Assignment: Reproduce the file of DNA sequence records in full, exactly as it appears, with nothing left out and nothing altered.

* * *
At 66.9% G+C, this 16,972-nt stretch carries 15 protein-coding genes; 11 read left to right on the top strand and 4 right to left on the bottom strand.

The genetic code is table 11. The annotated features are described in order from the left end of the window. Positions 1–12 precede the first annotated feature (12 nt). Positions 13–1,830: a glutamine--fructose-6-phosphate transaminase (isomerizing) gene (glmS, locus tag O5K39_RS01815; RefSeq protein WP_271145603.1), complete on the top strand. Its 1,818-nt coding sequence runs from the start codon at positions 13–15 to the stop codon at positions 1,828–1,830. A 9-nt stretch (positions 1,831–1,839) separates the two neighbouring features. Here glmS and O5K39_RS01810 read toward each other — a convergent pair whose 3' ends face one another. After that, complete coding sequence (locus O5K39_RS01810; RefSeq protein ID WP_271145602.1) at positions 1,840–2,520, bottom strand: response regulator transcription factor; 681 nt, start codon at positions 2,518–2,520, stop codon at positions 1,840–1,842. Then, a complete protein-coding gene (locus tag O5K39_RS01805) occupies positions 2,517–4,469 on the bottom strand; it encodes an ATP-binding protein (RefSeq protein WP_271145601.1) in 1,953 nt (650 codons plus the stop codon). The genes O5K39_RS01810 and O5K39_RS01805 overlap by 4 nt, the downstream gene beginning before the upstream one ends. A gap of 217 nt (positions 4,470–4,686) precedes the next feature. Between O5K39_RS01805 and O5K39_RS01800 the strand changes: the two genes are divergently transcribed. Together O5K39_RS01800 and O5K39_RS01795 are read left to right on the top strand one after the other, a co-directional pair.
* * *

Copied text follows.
At 66.9% G+C, this 16,972-nt stretch carries 15 protein-coding genes; 11 read left to right on the top strand and 4 right to left on the bottom strand.

The genetic code is table 11. The annotated features are described in order from the left end of the window. Positions 1–12 precede the first annotated feature (12 nt). Positions 13–1,830: a glutamine--fructose-6-phosphate transaminase (isomerizing) gene (glmS, locus tag O5K39_RS01815; RefSeq protein WP_271145603.1), complete on the top strand. Its 1,818-nt coding sequence runs from the start codon at positions 13–15 to the stop codon at positions 1,828–1,830. A 9-nt stretch (positions 1,831–1,839) separates the two neighbouring features. Here glmS and O5K39_RS01810 read toward each other — a convergent pair whose 3' ends face one another. After that, complete coding sequence (locus O5K39_RS01810; RefSeq protein ID WP_271145602.1) at positions 1,840–2,520, bottom strand: response regulator transcription factor; 681 nt, start codon at positions 2,518–2,520, stop codon at positions 1,840–1,842. Then, a complete protein-coding gene (locus tag O5K39_RS01805) occupies positions 2,517–4,469 on the bottom strand; it encodes an ATP-binding protein (RefSeq protein WP_271145601.1) in 1,953 nt (650 codons plus the stop codon). The genes O5K39_RS01810 and O5K39_RS01805 overlap by 4 nt, the downstream gene beginning before the upstream one ends. A gap of 217 nt (positions 4,470–4,686) precedes the next feature. Between O5K39_RS01805 and O5K39_RS01800 the strand changes: the two genes are divergently transcribed. Together O5K39_RS01800 and O5K39_RS01795 are read left to right on the top strand one after the other, a co-directional pair.